Thursday, April 22, 2010

That troublesome Bill of Rights

A new label has sprung from the bowels of the liberal left: Tenther. A "tenther" is someone who believes that individual states should maintain most of the power to govern their respective peoples. It's not a new idea. In fact, it's that silly old Constitution that guarantees it. The tenth ammendment of your United States Constitution states:

The powers not delegated to the United States by the Constitution, nor prohibited by it to the States, are reserved to the States respectively, or to the people.

Let's put that into some simple language: The United States is to be governed by a small, limited government. The vast majority of power will exist at the state level. That means, my friends, that things like the Department of Education, Health Care, free mopeds, what have you, are to be voted upon at the state level. The federal government has far overstepped the boundaries established in the U.S. Contstitution so often that an semblence to the actual United States of America is purely coincadental.

You don't agree? Let's try taking that nasty old tenth ammendment apart. Remember these fun "skill builders" from 5th grade English?

"The powers NOT DELEGATED to the United States by the Constitution," That means, kids, that this amendment refers to everything, and I do mean everything, not mentioned in our 4 page Constitution. Specifically, Article 1, section 8. If the Constitution doesn't grant the power to the federal government, they don't just get to make one up under the guise of providing for the "good and welfare" of the general public. It's interesting to note here that our founders felt so strongly about limiting the powers of the central government that they felt the need to write an amendment to support what was already made clear in the original document. Apparently, it takes at least three documents to convince our current leadership.

"nor prohibited by it to the States," Unless the Constitution spefically prohibits something from the individual states, it's fair game. For the states, not the federal government.

"are RESERVED TO THE STATES respectively, or to the PEOPLE." Say, that's us! If we put the first and last part together and paraphrase, the tenth amendment says:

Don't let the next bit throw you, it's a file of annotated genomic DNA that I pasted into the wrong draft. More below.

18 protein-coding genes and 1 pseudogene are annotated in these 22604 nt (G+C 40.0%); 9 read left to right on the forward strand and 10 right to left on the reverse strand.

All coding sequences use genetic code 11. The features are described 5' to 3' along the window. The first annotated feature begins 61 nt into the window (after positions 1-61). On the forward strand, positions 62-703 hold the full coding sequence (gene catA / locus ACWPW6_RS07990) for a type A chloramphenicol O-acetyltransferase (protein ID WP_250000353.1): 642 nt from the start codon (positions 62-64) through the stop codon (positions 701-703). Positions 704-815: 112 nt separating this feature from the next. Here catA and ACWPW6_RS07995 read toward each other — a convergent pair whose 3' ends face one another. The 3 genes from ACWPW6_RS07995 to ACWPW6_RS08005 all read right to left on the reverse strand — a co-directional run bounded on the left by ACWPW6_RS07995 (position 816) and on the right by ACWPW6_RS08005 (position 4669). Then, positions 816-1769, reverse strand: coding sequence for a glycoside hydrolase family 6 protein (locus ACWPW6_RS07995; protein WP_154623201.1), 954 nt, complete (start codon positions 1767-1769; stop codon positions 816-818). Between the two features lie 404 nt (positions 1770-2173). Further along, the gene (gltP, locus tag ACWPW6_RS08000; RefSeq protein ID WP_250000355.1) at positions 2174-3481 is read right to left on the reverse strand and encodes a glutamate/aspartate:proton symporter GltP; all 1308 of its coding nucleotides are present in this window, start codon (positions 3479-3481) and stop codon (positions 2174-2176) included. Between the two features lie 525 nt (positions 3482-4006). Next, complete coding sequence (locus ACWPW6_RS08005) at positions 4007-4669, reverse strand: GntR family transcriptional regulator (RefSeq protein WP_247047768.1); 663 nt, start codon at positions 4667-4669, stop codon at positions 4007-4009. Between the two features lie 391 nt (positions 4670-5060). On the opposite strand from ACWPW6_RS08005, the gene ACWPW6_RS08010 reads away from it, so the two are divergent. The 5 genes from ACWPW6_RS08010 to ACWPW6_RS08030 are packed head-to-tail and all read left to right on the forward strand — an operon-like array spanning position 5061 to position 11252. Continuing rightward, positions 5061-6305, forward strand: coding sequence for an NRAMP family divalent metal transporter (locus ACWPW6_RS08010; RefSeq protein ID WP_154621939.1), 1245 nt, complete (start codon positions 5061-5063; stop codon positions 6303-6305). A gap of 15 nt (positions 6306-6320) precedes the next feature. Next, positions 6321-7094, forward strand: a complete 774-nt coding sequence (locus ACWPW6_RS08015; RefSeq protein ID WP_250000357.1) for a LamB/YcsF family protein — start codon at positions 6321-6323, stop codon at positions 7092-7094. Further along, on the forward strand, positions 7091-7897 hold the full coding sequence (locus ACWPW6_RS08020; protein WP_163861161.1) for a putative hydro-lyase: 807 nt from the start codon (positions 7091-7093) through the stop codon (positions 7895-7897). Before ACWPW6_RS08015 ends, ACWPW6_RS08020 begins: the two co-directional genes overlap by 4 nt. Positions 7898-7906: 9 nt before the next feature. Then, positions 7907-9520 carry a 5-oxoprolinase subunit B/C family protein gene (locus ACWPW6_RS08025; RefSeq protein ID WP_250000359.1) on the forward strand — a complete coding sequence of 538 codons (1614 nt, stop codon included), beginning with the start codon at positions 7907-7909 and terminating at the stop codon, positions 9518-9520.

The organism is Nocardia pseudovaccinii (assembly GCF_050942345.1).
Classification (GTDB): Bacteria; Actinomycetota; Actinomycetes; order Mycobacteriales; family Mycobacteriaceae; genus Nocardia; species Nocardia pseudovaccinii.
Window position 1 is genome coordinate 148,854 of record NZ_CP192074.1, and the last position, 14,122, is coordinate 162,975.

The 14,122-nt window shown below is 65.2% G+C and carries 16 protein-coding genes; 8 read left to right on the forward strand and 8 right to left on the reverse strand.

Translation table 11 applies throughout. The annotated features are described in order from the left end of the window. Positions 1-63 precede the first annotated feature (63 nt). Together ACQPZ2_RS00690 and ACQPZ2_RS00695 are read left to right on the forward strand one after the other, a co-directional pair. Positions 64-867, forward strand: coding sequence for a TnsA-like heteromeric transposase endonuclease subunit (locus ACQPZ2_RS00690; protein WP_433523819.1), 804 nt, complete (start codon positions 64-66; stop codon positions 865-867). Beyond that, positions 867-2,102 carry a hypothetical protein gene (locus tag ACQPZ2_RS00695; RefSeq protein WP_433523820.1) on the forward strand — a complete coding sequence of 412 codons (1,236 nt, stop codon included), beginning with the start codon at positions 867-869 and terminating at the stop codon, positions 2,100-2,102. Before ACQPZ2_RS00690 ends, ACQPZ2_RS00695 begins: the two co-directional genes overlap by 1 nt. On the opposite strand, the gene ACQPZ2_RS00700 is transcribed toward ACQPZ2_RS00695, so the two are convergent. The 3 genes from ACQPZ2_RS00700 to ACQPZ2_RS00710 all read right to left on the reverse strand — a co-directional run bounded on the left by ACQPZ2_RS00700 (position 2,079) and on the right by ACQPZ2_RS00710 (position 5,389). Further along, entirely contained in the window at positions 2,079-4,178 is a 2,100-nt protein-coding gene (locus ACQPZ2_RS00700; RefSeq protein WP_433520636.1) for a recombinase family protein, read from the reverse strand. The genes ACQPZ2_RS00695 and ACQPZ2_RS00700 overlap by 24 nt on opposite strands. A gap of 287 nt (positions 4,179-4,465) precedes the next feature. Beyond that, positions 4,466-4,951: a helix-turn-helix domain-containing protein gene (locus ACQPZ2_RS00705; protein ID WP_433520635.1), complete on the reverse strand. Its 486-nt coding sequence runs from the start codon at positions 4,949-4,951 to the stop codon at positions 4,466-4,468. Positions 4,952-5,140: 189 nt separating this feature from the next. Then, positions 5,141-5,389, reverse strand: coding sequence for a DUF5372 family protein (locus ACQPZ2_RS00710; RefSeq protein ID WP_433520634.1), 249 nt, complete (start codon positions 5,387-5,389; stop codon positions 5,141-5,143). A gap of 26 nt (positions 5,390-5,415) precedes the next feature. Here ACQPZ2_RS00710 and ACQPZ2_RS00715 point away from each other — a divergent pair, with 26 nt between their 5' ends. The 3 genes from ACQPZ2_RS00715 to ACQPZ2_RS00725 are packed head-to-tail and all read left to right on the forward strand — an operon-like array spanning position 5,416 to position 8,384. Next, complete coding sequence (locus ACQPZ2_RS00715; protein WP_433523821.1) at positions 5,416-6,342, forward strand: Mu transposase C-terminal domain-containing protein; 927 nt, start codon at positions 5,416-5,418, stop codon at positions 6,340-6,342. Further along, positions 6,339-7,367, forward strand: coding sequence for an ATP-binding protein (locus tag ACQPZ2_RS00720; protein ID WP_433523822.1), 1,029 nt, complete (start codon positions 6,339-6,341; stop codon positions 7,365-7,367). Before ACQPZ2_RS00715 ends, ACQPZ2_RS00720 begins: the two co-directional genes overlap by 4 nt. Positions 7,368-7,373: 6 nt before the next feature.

Any power not granted to the United States government by the Constitution may only be taken up by the individual state governments. 

The U.S. Constitution still exists as one the most endearing governing documents in human history. The men who wrote it were all too familiar with governments that grew out of control and, in essence, reduced their masses to servants of the government, instead of the other way around.

The founders of this nation established the levels of government from a "bottom up" viewpoint. The majority of the power would remain at the state and local level. That way, we could never end up with a system in which 300 million people were governed by a few. Because the founders understood the nature of men, they understood all too well the disaster of that scenario. Even if the current administration doesn't abuse the power it has granted itself, it has created the environment for such abuse to exist. Unless every President from this point forward is the absolute picture of morality, we're leaving the door to the hen house wide open. It only takes one fox.

Someone is taking issue...ah, you there in the back row. Yes? I see. The comment is that our nation today does not resemble that of the loosely scattered colonies to which our founders drafted the Constitution. At that time, each state had different economies, a different societal make-up, specific needs. Very true. No doubt, today's America is much more homogeneous than the America of the late eighteenth century. Clearly, back then, it would have been prudent to allow each state to master its own destiny.

The founders, however, weren't only concerned with maintaining socio-economic make-up of each state. By the way, I would argue that there are still large differences between the individual states today. If that statement is wrong, then we have no use for state level governments. 

What the founders understood better than most, like I've stated, is the nature of man. Those in power will invariably believe that their's is the only possible solution, and will take whatever steps necessary to maintain their position. We're not talking vicious dictators here. Those in power honestly believe they are doing the right thing, and will argue passionately their cause. In order to achieve those high levels of office, they must be well-spoken, charismatic, and convincing. This is why their power must be held strictly to what the Constitution allows. George Washington said that "we are not a nation of men, we are a nation of laws." The laws penned in the Constitution establish a solid foundation on which this country continues to stand. Today, we're chiseling away at that foundation. 

What, exactly, do we plan on replacing it with?

Check out the Constitution and other founding documents here.

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